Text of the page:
- Facility Manager, Nome Alaska »
- Director of Facilities, Quinault Beach Resort »
- Senior Project Manager (Electrical & Tech) »
- Engineer - Costa Mesa, CA »
- Building Automation & Security Technicians »
Heavy Maintenance Load: U.S. Has 900,000 Elevators
October 28, 2014 - Contact FacilitiesNet Editorial Staff »
Today's tip relates to the more than 900,000 elevators that operate across the United States, according to the Building Transportation Profile 2010. Together, they require at least 21.6 million hours of elevator maintenance annually, assuming (as many industry experts do) a minimum of two hours of maintenance per elevator, per month.
Many facility managers contract with outside elevator maintenance firms and, though most of these companies employ qualified individuals who want to do a good job, experts say they’ve seen varying levels of service quality. To ensure that their elevators operate reliably and safely, facility managers should be able to accurately assess the maintenance programs being carried out on their equipment. Even if a facility manager hires an elevator contractor to perform preventive maintenance, he or she should observe and check the work performed. "A second set of eyes is always helpful," says Albert Gallo, president of Sierra Consulting Group.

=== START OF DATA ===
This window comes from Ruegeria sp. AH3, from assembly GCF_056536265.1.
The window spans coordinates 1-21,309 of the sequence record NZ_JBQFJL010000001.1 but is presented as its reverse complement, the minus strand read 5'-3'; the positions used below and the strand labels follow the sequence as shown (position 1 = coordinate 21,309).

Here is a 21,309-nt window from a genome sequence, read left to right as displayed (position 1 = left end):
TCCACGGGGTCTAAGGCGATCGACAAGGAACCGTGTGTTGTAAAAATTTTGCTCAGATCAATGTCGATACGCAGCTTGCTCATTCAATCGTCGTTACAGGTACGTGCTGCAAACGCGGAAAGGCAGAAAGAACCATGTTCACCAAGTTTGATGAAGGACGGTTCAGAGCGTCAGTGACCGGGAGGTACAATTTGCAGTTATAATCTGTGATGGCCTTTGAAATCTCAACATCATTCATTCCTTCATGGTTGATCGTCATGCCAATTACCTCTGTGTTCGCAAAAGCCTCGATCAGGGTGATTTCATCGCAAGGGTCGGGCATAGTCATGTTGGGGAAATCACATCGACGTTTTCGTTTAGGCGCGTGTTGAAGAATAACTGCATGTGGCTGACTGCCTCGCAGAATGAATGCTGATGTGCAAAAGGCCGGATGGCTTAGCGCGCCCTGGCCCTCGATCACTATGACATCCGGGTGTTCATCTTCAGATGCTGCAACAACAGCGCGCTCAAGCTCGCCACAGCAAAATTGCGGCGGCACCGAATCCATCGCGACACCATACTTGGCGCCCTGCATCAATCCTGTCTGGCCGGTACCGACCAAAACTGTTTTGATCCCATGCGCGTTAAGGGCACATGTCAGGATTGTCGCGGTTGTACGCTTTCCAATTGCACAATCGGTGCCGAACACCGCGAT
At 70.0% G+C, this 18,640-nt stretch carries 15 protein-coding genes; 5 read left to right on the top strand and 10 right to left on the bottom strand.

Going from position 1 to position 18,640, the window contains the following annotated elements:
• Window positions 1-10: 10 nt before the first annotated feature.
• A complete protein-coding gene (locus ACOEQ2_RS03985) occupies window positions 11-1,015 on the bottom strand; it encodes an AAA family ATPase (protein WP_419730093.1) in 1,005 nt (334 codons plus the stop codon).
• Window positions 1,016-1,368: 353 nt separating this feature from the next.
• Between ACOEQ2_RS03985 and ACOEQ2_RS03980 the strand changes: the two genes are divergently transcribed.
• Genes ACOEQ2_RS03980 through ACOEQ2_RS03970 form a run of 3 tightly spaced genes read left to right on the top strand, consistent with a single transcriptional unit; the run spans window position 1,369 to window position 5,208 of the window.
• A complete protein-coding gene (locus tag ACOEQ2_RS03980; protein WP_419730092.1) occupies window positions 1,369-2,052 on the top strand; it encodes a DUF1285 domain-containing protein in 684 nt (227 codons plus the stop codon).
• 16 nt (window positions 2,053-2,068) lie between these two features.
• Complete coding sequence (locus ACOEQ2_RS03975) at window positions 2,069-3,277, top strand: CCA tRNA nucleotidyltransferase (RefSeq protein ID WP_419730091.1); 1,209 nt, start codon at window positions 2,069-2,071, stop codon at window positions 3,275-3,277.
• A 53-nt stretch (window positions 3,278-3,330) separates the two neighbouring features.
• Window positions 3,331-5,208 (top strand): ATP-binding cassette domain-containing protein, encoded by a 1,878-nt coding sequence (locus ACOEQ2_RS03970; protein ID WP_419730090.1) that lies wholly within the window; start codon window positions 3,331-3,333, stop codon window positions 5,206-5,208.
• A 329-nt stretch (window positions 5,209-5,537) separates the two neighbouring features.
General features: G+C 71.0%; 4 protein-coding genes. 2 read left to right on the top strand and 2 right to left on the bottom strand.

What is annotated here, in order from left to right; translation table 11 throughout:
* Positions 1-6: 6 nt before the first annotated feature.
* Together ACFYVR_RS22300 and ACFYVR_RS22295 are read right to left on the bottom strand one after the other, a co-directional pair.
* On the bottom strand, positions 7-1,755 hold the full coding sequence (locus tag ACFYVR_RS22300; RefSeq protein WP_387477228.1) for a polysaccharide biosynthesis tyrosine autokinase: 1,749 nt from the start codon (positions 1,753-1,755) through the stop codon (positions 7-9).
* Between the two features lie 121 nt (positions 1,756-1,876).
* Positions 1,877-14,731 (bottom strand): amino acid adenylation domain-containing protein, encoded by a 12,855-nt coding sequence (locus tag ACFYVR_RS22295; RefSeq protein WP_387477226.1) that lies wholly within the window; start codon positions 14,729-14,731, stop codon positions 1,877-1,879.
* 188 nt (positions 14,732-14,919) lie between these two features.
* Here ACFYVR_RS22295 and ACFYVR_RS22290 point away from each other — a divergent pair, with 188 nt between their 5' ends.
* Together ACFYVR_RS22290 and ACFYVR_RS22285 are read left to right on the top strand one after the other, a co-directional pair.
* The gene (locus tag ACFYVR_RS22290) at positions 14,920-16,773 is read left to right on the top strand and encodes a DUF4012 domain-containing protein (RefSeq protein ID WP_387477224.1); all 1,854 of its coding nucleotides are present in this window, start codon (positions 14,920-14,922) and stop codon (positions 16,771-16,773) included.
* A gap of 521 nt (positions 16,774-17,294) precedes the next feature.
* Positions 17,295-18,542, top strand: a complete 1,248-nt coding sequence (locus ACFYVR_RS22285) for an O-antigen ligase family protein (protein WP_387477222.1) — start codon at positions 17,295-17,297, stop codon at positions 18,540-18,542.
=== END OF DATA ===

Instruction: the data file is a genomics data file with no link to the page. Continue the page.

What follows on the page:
It's critical that maintenance be carried out regularly and effectively. Safety, of course, is the primary consideration. While incidents of catastrophic accidents are — fortunately — low, haphazard general maintenance can lead to events like trip-and-falls if elevator doors no longer open level with the floor, says Andy Kohl, consultant with The Elevator Consultants.
Consistent maintenance also contributes to the reliability and lifespan of the equipment. "When an elevator is properly maintained from day one, you have a minimum amount of problems," says Robert Cuzzi, executive vice president and principal with the consulting firm Van Deusen & Associates.
Despite the importance of quality elevator upkeep, this can be one function where facility managers don't know as much as they could. "Building owners and managers say elevators are the one item in the building that is a black hole," Kohl says.